I worked my way down a trail into what seemed to be an empty river bed, following a trail of cairns that at times, were a bit hard to find and misleading. As I walked through the.dry river bed, silence all around, large birds circling. with the plateaus hovering above, you get the feeling of being watched. I felt transported back in time to when this could have been Blue Duck territory. Blue Duck was a very mean Indian in "Lonesome Dove" and he stalked Lorena from above just before he snatched her, sending Gus on a dangerous mission to save his whore.
I found Spooky Slot fairly easily, (after loudly saying hello to two trail maintenance crew members) and headed in. A slot canyon is simply a very narrow and deep canyon, the kind whatzhisname was trapped in when he had to cut off his arm to survive. I made my way through, often skimming through sideways it was so tight. The colors were gorgeous and changing. Alas, my fun ended when in order to continue through, I needed much longer legs or a boost to get up to an elevated level. Turned back, no regrets, even helped an older couple get up a seven foot wall into Peek-a-Boo slot, by basically grabbing and pushing her ass up. No modesty in the great outdoors.
Next was my fist visit to Bryce Canyon, named after Mormon pioneer, Ebenezer Bryce. The Amphitheater is the main event in this park and you can see why, it's outstanding. Thousands of "hoodoos" in red, orange and brown spire up, mine were covered in clean white snow.The Paiute Indians lived here in 1200 A.D. and called the rock formations Anka-ku-was-a-wits, meaning “red painted faces,” and believed that the hoodoos were Evil Legend People turned to stone by the all-powerful Coyote Spirit. Much like the trolls in Iceland.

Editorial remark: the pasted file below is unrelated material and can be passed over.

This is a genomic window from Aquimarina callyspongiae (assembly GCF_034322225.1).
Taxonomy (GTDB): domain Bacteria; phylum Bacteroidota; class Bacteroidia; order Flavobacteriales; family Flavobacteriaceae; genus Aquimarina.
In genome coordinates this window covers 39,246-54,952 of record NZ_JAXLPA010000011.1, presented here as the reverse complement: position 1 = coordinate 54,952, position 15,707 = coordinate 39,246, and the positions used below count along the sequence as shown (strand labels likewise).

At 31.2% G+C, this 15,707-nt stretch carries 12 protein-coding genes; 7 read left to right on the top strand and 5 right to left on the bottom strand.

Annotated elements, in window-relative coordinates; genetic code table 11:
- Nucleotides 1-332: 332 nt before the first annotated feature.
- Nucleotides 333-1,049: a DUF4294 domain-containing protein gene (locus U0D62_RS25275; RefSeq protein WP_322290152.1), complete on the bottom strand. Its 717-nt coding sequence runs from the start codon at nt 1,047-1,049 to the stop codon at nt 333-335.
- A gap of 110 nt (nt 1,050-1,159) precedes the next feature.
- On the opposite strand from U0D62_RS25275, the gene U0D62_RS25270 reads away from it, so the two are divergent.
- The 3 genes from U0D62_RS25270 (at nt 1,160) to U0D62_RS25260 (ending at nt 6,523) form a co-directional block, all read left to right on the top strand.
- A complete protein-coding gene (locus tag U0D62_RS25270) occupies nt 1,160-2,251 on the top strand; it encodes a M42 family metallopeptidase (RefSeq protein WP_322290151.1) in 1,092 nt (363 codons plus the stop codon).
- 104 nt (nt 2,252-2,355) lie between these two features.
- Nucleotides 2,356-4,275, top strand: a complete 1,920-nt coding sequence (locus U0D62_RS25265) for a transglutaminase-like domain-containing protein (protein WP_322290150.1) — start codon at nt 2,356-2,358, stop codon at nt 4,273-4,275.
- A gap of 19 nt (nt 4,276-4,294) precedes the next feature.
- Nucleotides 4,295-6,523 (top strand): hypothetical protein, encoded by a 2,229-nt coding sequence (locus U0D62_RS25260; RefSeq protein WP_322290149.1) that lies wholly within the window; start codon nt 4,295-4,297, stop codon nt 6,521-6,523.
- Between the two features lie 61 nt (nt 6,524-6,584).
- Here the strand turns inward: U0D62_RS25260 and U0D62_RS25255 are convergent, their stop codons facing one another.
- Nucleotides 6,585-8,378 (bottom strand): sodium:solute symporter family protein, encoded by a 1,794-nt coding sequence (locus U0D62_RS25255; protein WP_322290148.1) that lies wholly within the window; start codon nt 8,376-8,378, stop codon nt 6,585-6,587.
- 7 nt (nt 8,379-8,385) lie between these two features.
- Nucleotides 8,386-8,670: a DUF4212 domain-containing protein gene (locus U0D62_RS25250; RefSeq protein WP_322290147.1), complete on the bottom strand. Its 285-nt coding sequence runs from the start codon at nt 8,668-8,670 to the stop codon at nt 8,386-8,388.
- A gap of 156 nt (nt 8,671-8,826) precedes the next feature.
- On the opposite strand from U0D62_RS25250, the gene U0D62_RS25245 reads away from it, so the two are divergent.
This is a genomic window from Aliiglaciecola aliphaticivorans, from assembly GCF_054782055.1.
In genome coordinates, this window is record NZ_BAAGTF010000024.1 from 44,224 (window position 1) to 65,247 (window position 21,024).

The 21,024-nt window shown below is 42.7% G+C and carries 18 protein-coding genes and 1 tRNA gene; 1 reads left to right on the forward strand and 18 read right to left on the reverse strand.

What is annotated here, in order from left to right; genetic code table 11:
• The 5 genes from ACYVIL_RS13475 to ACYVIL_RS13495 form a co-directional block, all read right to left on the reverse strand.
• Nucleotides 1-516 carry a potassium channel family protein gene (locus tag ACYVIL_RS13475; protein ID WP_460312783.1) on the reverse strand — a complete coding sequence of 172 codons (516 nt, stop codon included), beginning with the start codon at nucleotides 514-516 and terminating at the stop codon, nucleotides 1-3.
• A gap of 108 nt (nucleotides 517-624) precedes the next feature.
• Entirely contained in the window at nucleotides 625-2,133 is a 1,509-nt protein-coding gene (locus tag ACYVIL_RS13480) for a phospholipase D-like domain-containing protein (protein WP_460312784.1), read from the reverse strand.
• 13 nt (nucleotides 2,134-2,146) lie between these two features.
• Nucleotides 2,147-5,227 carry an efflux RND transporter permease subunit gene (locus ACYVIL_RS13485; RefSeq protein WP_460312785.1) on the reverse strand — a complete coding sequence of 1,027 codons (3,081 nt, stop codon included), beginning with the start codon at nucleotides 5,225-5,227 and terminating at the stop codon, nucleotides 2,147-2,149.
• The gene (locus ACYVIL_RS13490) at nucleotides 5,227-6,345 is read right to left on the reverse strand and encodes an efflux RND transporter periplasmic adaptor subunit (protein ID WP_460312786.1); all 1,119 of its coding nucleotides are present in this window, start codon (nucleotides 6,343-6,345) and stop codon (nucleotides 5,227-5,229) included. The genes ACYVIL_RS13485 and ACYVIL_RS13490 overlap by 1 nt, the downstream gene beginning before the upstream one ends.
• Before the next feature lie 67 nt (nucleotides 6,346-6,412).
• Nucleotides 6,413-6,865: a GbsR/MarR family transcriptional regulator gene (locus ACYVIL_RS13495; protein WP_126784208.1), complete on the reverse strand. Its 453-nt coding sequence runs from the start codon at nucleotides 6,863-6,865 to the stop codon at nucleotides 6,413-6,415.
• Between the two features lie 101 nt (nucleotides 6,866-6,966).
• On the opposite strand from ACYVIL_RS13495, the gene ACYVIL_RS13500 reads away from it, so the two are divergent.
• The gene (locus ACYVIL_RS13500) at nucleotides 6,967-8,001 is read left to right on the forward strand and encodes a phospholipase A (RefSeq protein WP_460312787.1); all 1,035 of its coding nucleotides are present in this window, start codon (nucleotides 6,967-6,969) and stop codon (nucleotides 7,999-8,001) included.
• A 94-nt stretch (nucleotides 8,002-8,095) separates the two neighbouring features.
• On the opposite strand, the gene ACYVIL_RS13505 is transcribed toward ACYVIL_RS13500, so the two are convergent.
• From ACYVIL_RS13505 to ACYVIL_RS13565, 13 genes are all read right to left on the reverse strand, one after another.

I pushed on and after some much loved kitchy hotels and gas station sign photo ops in sleepy roadside towns, I rolled into Sin City. I decided to stay downtown. I'd never been down there and wanted to see that iconic neon cowboy sign. I pulled up the the gaudiest, most quintessential Vegas hotel I could - The Golden Nugget won. Upgraded myself from the $65/night room to the $102/night room in the new tower. Downtown is cheap.
And you know why as soon as you head out to that horrible Fremont Street nightmare they have created. They took three blocks of the old downtown, covered it with a domed roof that is constantly projected with nauseating ads and a laser show, plus a zip line down the stretch, so now everyone with a glow-in-the-dark plastic yard of cheap alcohol runs into you as they rubberneck, amazed by these cheap thrills. I walked out and was assaulted by a Foreigner cover band, a soft core strip tease to the Pussycat Dolls, plus Elvis, Vegas showgirls, The Village People and morphsuit-wearing buskers lining the street and would not look at you for a photo unless you gave them money. My eyes and ears began to bleed, so I was out of there and went to bed, dreaming of Gus getting Blue Duck.
Woke the next morning and got the hell out of town by 7am. I watched the sun come up behind me, leaving Nevada in my rear view window, and pushed my last five hours west toward my new home. I was in California within 30 minutes and again, it felt right.